FOLLOWUP POST HERE: Should We Make Rules?
Rules are often debated in poly circles. Some partners love them. Some partners hate them. Most lie somewhere in between. Franklin Veaux Says:
If a person loves you and cherishes you, and wants to do right by you, then it’s not necessary to say “I forbid you to do thus-and-such” or “I require you to do thus-and-such.” All you really need to do is communicate what you need to feel taken care of, and your partner will choose to do things that take care of you, without being compelled to.
On the other hand, if your partner doesn’t love and cherish you, and doesn’t want to do right by you…well, no rule will save you. The rules might give you an illusion of safety, but they won’t really protect you.
This is true… to a point. No rule can prevent someone who is determined from doing harm. However, it may overstate the case a bit. There is good psychological research to suggest that the act of committing to follow a rule will actually make a person more motivated to follow it.
If people commit, orally or in writing, to an idea or goal, they are more likely to honor that commitment because of establishing that idea or goal as being congruent with their self-image. Even if the original incentive or motivation is removed after they have already agreed, they will continue to honor the agreement.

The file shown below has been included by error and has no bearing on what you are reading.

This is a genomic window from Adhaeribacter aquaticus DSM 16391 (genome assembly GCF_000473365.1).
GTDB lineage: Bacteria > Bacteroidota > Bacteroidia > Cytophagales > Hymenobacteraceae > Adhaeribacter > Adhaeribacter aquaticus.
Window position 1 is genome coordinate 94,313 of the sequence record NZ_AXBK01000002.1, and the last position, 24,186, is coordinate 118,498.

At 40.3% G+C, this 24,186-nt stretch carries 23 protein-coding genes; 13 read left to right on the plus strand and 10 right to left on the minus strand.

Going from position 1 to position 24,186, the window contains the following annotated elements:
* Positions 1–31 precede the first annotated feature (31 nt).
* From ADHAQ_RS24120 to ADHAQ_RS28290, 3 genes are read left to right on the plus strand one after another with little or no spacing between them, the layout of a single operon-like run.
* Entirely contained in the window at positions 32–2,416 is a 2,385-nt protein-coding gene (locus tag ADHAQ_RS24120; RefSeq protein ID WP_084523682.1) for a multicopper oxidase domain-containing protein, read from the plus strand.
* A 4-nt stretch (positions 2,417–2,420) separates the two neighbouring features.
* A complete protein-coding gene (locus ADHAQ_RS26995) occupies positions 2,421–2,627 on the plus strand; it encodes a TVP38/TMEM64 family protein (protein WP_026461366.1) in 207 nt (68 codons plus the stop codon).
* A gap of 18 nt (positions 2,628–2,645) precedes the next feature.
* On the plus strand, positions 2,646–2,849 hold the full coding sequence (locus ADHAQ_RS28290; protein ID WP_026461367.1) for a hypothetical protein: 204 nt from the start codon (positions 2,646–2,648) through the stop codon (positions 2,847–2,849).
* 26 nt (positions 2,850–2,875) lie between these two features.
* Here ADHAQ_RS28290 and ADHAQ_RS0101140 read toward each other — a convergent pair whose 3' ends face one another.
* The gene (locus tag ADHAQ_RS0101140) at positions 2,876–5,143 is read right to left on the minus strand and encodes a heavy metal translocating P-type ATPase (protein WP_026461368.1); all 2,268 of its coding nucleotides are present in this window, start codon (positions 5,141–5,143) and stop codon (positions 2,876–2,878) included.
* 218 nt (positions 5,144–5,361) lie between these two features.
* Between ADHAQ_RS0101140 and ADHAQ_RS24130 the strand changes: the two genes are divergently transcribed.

If all parties could be confident that the original incentive/motivation for the behavior would continue, the commitment would be unnecessary. Making a commitment presupposed that, at some point in the future, one or both parties may be motivated to behave in ways inconsistent with the commitment. The commitment is there to keep those impulses in check. Cialdini sees two reasons for this:
“I think there are two factors behind consistency,” Cialdini says. “One is the desire to be consistent with what we’ve already done. If you see yourself doing something, it’s only in keeping with what you’ve already done, to do something that is likewise congruent with those actions. We like to be consistent. The second thing related to this is, when you see yourself doing even a small act in favor of a particular cause or issue, you come to see yourself as somebody who actually does favor this idea.”
The concept of consistency is often used in the marketing field. Getting someone to commit to a small purchase or show of support will enable a skilled marketer to obtain a much larger purchase or show of support later, as people are driven to be consistent with their prior actions. It’s a powerful tool:
Take, for example, a problem faced by most any manager: An employee who never makes it to work on time.
The key would be to not only discuss the problem with the employee, but also get the employee to put down, in writing, why arriving at the office at the appointed time is consistent with something he or she values at work. By doing so, the employee would have made an active, public and voluntary commitment, and the signed paper would create a sense of obligation far stronger than a simple verbal agreement could.